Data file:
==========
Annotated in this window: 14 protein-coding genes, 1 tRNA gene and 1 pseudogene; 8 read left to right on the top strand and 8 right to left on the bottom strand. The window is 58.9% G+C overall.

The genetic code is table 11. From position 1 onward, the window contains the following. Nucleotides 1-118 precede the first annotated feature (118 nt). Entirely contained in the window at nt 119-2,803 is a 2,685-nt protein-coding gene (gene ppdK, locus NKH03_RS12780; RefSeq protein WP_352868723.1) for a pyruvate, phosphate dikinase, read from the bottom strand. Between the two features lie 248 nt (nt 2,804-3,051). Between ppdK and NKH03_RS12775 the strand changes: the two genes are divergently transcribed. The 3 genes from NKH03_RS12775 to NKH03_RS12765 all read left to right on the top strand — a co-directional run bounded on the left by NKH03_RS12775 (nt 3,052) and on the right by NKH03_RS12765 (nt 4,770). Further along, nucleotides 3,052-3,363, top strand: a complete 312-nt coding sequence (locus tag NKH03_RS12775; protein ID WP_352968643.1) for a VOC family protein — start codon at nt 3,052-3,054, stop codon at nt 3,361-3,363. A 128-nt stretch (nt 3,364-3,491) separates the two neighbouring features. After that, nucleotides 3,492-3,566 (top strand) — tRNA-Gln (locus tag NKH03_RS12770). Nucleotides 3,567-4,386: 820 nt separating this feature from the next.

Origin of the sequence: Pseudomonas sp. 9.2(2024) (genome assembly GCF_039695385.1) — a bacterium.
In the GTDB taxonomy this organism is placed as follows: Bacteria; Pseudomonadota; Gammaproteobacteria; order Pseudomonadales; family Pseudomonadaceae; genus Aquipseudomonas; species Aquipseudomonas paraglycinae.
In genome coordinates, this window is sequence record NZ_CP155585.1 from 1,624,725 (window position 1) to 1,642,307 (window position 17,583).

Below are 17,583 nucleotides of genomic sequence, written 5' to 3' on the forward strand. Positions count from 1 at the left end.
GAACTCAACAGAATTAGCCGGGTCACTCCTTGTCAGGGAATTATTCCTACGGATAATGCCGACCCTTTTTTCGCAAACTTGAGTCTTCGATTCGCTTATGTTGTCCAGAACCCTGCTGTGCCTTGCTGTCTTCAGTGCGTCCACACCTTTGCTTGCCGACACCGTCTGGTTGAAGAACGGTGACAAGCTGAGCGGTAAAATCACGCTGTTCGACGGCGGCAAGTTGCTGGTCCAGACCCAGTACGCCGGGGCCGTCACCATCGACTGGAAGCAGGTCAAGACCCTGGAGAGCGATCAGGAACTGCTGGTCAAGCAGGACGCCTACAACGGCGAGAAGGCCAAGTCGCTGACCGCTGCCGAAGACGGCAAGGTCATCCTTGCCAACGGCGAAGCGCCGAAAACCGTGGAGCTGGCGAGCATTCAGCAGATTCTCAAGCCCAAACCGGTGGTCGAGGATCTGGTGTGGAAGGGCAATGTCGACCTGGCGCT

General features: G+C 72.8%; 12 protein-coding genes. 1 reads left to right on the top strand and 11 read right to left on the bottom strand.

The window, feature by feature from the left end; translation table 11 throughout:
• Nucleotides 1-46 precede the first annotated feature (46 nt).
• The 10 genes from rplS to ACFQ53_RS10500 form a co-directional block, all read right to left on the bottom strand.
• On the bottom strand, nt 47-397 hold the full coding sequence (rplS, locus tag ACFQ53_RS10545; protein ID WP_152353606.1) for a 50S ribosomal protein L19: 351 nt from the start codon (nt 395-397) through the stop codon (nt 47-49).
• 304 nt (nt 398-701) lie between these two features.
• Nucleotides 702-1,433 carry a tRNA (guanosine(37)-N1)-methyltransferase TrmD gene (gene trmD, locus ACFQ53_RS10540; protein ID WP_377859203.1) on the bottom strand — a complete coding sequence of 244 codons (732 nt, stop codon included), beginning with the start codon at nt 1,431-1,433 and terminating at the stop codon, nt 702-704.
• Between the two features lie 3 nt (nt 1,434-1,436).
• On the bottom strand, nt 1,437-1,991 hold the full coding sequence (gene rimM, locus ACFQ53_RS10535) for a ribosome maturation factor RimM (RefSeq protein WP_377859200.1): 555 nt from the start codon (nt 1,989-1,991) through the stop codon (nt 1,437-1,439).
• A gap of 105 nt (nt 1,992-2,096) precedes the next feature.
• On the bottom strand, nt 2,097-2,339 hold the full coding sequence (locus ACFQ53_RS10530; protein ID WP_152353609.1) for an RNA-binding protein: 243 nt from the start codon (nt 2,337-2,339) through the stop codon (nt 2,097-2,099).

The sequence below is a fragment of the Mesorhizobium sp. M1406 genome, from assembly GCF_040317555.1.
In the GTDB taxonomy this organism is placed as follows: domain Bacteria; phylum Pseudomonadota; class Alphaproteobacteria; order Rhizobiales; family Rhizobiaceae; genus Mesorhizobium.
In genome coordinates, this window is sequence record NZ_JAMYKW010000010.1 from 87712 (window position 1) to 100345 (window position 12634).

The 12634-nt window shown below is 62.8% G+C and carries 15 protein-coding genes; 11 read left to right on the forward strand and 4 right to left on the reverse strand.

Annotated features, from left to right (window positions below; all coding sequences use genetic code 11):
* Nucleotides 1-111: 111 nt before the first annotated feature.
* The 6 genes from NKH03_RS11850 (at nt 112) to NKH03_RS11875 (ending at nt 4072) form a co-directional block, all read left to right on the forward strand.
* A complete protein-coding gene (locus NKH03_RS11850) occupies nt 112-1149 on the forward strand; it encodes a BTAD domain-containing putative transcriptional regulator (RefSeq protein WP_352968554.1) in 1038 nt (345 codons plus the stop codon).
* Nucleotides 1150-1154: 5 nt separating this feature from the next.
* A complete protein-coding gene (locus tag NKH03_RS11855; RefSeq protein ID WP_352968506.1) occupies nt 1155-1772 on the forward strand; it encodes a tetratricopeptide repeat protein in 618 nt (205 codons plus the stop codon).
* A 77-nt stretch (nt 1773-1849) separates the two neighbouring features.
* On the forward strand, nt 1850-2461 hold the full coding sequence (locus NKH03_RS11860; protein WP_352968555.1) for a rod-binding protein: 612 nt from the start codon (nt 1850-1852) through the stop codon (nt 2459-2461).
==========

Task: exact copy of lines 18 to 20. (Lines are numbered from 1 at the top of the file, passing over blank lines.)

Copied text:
• On the bottom strand, nt 2,097-2,339 hold the full coding sequence (locus ACFQ53_RS10530; protein ID WP_152353609.1) for an RNA-binding protein: 243 nt from the start codon (nt 2,337-2,339) through the stop codon (nt 2,097-2,099).

The sequence below is a fragment of the Mesorhizobium sp. M1406 genome, from assembly GCF_040317555.1.
In the GTDB taxonomy this organism is placed as follows: domain Bacteria; phylum Pseudomonadota; class Alphaproteobacteria; order Rhizobiales; family Rhizobiaceae; genus Mesorhizobium.